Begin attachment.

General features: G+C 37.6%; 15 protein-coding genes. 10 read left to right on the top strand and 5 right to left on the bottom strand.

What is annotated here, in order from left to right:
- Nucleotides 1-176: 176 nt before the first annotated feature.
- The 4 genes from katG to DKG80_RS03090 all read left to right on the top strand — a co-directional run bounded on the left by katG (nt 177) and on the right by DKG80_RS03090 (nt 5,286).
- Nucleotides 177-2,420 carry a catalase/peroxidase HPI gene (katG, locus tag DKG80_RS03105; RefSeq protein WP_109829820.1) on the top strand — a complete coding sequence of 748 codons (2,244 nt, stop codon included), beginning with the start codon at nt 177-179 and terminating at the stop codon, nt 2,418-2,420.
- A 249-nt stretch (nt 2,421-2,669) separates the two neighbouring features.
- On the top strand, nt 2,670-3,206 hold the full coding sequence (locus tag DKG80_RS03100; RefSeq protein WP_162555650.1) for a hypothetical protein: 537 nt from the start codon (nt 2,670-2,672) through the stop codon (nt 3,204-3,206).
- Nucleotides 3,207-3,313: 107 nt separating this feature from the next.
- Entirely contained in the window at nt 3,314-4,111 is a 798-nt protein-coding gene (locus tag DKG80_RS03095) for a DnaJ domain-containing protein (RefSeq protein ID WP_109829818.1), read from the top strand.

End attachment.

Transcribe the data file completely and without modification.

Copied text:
General features: G+C 37.6%; 15 protein-coding genes. 10 read left to right on the top strand and 5 right to left on the bottom strand.

What is annotated here, in order from left to right:
- Nucleotides 1-176: 176 nt before the first annotated feature.
- The 4 genes from katG to DKG80_RS03090 all read left to right on the top strand — a co-directional run bounded on the left by katG (nt 177) and on the right by DKG80_RS03090 (nt 5,286).
- Nucleotides 177-2,420 carry a catalase/peroxidase HPI gene (katG, locus tag DKG80_RS03105; RefSeq protein WP_109829820.1) on the top strand — a complete coding sequence of 748 codons (2,244 nt, stop codon included), beginning with the start codon at nt 177-179 and terminating at the stop codon, nt 2,418-2,420.
- A 249-nt stretch (nt 2,421-2,669) separates the two neighbouring features.
- On the top strand, nt 2,670-3,206 hold the full coding sequence (locus tag DKG80_RS03100; RefSeq protein WP_162555650.1) for a hypothetical protein: 537 nt from the start codon (nt 2,670-2,672) through the stop codon (nt 3,204-3,206).
- Nucleotides 3,207-3,313: 107 nt separating this feature from the next.
- Entirely contained in the window at nt 3,314-4,111 is a 798-nt protein-coding gene (locus tag DKG80_RS03095) for a DnaJ domain-containing protein (RefSeq protein ID WP_109829818.1), read from the top strand.